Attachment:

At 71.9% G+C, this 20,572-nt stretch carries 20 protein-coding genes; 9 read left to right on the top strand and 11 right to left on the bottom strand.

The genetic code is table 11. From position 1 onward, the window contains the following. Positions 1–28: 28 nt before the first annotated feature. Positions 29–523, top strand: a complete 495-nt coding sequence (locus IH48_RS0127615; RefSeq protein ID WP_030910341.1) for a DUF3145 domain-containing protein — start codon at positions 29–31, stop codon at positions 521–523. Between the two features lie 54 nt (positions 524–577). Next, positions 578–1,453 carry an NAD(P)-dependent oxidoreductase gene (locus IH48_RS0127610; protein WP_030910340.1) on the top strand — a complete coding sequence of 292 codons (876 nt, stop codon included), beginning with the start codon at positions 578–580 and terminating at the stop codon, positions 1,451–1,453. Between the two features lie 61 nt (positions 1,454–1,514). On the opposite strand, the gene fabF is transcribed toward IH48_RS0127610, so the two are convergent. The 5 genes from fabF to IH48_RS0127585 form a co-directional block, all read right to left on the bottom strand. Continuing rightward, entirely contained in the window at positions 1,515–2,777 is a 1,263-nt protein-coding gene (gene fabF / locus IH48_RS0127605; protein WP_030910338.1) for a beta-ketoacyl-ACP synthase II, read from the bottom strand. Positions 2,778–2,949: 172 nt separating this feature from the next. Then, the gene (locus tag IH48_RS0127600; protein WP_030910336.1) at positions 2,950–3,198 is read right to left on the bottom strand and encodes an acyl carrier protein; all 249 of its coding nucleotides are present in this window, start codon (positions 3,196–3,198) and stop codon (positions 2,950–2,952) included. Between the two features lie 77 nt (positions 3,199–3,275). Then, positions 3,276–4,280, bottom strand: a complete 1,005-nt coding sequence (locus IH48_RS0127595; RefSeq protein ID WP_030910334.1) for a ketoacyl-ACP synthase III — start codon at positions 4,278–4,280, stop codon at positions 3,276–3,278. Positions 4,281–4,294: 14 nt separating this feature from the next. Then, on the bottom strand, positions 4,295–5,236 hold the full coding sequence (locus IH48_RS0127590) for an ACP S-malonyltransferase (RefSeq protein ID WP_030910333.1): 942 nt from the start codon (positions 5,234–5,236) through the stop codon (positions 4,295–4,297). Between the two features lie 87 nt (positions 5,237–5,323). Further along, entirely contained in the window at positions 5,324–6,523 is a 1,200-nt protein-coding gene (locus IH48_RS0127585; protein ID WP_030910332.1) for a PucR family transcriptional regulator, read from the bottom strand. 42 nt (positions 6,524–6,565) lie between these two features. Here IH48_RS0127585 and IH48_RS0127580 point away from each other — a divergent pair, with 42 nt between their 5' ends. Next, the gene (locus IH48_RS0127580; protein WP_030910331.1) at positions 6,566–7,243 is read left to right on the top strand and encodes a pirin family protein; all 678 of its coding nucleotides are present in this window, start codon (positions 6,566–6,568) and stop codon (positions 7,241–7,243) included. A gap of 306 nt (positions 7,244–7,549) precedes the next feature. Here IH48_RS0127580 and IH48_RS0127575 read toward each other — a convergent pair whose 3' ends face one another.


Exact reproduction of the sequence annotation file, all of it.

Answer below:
At 71.9% G+C, this 20,572-nt stretch carries 20 protein-coding genes; 9 read left to right on the top strand and 11 right to left on the bottom strand.

The genetic code is table 11. From position 1 onward, the window contains the following. Positions 1–28: 28 nt before the first annotated feature. Positions 29–523, top strand: a complete 495-nt coding sequence (locus IH48_RS0127615; RefSeq protein ID WP_030910341.1) for a DUF3145 domain-containing protein — start codon at positions 29–31, stop codon at positions 521–523. Between the two features lie 54 nt (positions 524–577). Next, positions 578–1,453 carry an NAD(P)-dependent oxidoreductase gene (locus IH48_RS0127610; protein WP_030910340.1) on the top strand — a complete coding sequence of 292 codons (876 nt, stop codon included), beginning with the start codon at positions 578–580 and terminating at the stop codon, positions 1,451–1,453. Between the two features lie 61 nt (positions 1,454–1,514). On the opposite strand, the gene fabF is transcribed toward IH48_RS0127610, so the two are convergent. The 5 genes from fabF to IH48_RS0127585 form a co-directional block, all read right to left on the bottom strand. Continuing rightward, entirely contained in the window at positions 1,515–2,777 is a 1,263-nt protein-coding gene (gene fabF / locus IH48_RS0127605; protein WP_030910338.1) for a beta-ketoacyl-ACP synthase II, read from the bottom strand. Positions 2,778–2,949: 172 nt separating this feature from the next. Then, the gene (locus tag IH48_RS0127600; protein WP_030910336.1) at positions 2,950–3,198 is read right to left on the bottom strand and encodes an acyl carrier protein; all 249 of its coding nucleotides are present in this window, start codon (positions 3,196–3,198) and stop codon (positions 2,950–2,952) included. Between the two features lie 77 nt (positions 3,199–3,275). Then, positions 3,276–4,280, bottom strand: a complete 1,005-nt coding sequence (locus IH48_RS0127595; RefSeq protein ID WP_030910334.1) for a ketoacyl-ACP synthase III — start codon at positions 4,278–4,280, stop codon at positions 3,276–3,278. Positions 4,281–4,294: 14 nt separating this feature from the next. Then, on the bottom strand, positions 4,295–5,236 hold the full coding sequence (locus IH48_RS0127590) for an ACP S-malonyltransferase (RefSeq protein ID WP_030910333.1): 942 nt from the start codon (positions 5,234–5,236) through the stop codon (positions 4,295–4,297). Between the two features lie 87 nt (positions 5,237–5,323). Further along, entirely contained in the window at positions 5,324–6,523 is a 1,200-nt protein-coding gene (locus IH48_RS0127585; protein ID WP_030910332.1) for a PucR family transcriptional regulator, read from the bottom strand. 42 nt (positions 6,524–6,565) lie between these two features. Here IH48_RS0127585 and IH48_RS0127580 point away from each other — a divergent pair, with 42 nt between their 5' ends. Next, the gene (locus IH48_RS0127580; protein WP_030910331.1) at positions 6,566–7,243 is read left to right on the top strand and encodes a pirin family protein; all 678 of its coding nucleotides are present in this window, start codon (positions 6,566–6,568) and stop codon (positions 7,241–7,243) included. A gap of 306 nt (positions 7,244–7,549) precedes the next feature. Here IH48_RS0127580 and IH48_RS0127575 read toward each other — a convergent pair whose 3' ends face one another.